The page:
Hop off the Bronx Council on the Arts’ Bronx Culture Trolley at The Bronx Museum and hear award winning writer and photojournalist Michael Kamber discuss his book Photojournalists on War. With visceral, previously unpublished photographs and eyewitness accounts by an incredibly diverse group of the world’s top news photographers, Photojournalists on War presents a groundbreaking new visual and oral history of America’s nine-year conflict in the Middle East.
Free admission and suggested donation bar
Location: North Wing Lobby
“Except for the most famous conflict photographers, such as W. Eugene Smith and David Douglas Duncan, there are few interviews published that offer an extended view of the craft of conflict photography. The interviews in Photojournalists on War give the experience a full voice, and I know of no other comparable collection for any post-Vietnam conflict … Nothing approaches the depth of Kamber’s book.”—Anne Wilkes Tucker, Gus and Lyndall Wortham Curator of Photography, Museum of Fine Arts, Houston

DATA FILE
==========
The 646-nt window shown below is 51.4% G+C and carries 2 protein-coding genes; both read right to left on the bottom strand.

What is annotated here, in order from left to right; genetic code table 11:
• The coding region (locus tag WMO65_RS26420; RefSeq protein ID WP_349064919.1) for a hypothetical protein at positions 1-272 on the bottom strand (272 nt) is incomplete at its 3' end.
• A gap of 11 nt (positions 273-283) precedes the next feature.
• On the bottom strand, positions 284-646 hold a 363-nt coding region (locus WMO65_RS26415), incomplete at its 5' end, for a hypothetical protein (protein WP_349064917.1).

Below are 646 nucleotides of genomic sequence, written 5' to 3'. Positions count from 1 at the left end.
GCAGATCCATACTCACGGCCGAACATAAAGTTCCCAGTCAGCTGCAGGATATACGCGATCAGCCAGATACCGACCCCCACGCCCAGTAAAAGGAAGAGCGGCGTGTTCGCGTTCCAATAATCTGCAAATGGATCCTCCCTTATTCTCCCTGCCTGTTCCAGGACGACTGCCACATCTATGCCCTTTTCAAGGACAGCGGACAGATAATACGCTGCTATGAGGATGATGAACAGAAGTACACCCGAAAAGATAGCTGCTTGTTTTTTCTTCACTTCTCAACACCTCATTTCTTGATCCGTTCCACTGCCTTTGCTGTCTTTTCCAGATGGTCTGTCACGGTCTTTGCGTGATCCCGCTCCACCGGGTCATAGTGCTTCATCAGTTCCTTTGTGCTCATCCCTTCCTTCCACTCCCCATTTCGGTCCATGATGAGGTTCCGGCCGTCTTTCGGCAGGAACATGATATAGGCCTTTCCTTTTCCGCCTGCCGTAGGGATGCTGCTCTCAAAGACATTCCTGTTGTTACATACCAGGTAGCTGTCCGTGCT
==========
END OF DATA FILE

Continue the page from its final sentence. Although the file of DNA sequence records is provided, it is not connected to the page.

New York, NY – February [TBD], 2013 – The photojournalists who documented the war in Iraq faced a new kind of urban warfare. To the roadside bombs, snipers and Katyusha rockets, Iraq added assassins, kidnappers and deadly street mobs; each photographer soon became as much target as observer. Tellingly, more photojournalists were killed in Iraq than in any other modern conflict; hundreds were abducted and wounded, or narrowly escaped death. Despite the great personal risks, some stayed and worked amidst increasingly brutal conditions as the war escalated from “shock and awe” invasion, to occupation, to insurgency, to civil war. With visceral, previously unpublished photographs and eyewitness accounts by an incredibly diverse group of the world’s top news photographers, Photojournalists on War (University of Texas Press, May 2013) presents a groundbreaking new visual and oral history of America’s nine-year conflict in the Middle East.
Michael Kamber, a writer and photojournalist for over 25 years, who covered the Iraq War for the New York Times between 2003 and 2012, interviewed thirty-nine colleagues for the book, many of them from leading news organizations including Agence France-Presse, the Associated Press, the Guardian, the Los Angeles Times, Magnum, Newsweek, the New York Times, Paris Match, Reuters, Time, the Times of London, VII Photo Agency, and the Washington Post. Michael Kamber lives and works in the Bronx. He covered the war in Iraq as a writer and photographer for the New York Times between 2003 and 2012. Kamber was the Times’s principal photographer in Baghdad in 2007, the bloodiest year of the war. He is the recipient of a World Press Photo and many other awards.
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